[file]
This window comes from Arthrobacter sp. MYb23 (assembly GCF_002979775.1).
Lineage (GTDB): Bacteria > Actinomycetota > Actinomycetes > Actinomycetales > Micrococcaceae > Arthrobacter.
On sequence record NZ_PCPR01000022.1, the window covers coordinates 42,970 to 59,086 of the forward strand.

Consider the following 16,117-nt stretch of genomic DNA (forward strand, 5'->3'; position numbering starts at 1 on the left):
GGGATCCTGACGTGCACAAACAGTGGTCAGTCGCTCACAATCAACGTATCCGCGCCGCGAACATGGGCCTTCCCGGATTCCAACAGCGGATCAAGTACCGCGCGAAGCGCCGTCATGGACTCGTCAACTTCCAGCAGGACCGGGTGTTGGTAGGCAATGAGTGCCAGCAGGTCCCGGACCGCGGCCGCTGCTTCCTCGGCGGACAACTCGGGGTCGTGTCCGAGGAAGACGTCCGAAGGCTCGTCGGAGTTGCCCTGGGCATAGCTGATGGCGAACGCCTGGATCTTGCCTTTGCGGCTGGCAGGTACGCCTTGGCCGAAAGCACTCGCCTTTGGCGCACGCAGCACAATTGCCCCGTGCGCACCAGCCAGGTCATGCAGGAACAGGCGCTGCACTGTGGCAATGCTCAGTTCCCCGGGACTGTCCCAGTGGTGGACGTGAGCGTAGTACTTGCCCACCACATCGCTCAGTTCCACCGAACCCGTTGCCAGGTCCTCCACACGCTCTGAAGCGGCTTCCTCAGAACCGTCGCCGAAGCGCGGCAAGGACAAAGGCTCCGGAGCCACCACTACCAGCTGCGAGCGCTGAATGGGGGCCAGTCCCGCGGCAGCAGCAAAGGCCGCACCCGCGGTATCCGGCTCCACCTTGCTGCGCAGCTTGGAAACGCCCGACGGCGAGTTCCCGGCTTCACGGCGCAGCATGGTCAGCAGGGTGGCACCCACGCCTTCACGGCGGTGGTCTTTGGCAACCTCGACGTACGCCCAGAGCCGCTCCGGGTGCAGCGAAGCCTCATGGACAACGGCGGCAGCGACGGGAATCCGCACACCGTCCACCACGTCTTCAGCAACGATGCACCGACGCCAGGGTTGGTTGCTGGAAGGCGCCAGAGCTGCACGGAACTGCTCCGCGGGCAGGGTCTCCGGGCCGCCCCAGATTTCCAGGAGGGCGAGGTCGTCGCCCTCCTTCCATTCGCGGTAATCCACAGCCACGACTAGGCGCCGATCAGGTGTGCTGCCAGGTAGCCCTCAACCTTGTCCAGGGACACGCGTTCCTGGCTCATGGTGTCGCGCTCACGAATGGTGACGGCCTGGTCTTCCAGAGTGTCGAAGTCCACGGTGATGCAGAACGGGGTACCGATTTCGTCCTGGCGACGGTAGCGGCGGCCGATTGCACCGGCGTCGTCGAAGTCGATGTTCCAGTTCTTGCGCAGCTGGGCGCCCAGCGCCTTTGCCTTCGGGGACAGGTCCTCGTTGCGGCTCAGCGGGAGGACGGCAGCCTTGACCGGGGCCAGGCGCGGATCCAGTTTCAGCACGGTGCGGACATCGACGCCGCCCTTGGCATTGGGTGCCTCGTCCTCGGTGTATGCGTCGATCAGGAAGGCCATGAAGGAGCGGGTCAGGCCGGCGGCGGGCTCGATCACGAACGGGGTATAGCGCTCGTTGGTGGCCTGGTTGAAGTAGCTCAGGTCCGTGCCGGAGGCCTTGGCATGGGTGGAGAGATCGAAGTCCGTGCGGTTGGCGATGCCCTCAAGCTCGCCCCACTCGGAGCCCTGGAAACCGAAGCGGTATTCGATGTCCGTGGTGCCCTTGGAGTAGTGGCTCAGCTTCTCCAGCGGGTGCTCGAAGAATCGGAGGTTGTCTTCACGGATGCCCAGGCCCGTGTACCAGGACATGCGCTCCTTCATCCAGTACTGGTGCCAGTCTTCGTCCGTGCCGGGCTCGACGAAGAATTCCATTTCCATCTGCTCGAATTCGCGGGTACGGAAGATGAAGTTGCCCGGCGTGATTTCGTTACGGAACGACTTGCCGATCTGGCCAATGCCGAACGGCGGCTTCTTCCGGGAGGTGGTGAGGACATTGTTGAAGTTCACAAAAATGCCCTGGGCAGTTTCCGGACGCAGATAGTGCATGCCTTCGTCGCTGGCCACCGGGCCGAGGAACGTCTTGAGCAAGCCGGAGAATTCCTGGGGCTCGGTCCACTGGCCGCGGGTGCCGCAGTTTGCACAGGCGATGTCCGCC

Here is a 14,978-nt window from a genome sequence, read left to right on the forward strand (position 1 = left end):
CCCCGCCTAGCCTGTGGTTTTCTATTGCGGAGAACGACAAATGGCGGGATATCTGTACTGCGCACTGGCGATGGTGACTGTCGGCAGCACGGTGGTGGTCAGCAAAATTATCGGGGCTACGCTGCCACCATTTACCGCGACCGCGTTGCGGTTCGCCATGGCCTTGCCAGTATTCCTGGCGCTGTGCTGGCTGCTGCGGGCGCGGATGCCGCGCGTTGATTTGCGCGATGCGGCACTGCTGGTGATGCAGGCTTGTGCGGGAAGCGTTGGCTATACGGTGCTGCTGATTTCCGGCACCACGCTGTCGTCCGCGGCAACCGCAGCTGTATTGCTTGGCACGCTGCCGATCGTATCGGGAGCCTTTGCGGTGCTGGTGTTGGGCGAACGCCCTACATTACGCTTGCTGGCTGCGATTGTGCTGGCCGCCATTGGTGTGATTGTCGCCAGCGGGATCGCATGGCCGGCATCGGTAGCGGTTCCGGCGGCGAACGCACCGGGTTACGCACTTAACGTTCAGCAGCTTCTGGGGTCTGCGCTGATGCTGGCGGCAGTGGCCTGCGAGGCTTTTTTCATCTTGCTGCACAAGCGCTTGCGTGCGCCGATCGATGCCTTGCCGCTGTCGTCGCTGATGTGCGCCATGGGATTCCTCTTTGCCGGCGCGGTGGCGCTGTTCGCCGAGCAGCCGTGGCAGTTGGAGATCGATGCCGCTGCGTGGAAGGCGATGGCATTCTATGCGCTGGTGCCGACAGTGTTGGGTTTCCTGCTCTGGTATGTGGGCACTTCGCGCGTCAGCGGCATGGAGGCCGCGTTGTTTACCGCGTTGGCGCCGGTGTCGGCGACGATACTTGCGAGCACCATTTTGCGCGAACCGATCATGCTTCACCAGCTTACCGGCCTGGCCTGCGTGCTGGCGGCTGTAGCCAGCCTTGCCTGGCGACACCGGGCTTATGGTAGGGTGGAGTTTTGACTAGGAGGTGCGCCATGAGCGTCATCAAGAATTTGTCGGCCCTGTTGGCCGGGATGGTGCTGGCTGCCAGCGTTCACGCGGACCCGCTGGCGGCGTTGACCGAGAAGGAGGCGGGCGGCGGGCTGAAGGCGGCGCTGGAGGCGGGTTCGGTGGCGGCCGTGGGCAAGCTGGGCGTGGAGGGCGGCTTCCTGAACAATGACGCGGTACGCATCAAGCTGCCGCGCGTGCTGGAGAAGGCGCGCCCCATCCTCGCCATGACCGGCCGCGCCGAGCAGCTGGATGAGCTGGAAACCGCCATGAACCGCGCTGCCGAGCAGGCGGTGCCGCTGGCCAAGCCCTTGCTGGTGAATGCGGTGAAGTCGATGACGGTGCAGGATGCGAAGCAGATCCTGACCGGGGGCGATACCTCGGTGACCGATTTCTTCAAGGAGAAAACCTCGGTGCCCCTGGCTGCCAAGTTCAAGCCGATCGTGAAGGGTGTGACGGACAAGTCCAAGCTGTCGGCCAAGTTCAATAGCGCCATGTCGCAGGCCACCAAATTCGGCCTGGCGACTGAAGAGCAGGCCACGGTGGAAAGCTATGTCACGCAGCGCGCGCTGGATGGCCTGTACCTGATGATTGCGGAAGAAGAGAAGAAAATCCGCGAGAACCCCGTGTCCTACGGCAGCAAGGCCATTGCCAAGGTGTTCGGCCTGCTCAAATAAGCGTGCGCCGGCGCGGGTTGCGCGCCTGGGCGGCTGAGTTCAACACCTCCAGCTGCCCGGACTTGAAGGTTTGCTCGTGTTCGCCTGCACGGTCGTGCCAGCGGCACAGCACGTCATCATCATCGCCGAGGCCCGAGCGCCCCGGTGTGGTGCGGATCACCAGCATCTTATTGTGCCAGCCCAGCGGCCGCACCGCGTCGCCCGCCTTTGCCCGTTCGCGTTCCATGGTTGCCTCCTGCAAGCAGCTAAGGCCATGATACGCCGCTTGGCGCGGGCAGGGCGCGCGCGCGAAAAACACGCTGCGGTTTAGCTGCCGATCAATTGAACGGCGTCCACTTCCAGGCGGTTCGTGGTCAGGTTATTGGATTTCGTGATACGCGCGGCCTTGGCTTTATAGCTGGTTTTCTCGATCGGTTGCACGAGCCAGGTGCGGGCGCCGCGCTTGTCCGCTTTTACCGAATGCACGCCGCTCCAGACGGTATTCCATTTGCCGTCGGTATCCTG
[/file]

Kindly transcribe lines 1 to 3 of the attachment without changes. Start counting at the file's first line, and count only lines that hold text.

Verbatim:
This window comes from Arthrobacter sp. MYb23 (assembly GCF_002979775.1).
Lineage (GTDB): Bacteria > Actinomycetota > Actinomycetes > Actinomycetales > Micrococcaceae > Arthrobacter.
On sequence record NZ_PCPR01000022.1, the window covers coordinates 42,970 to 59,086 of the forward strand.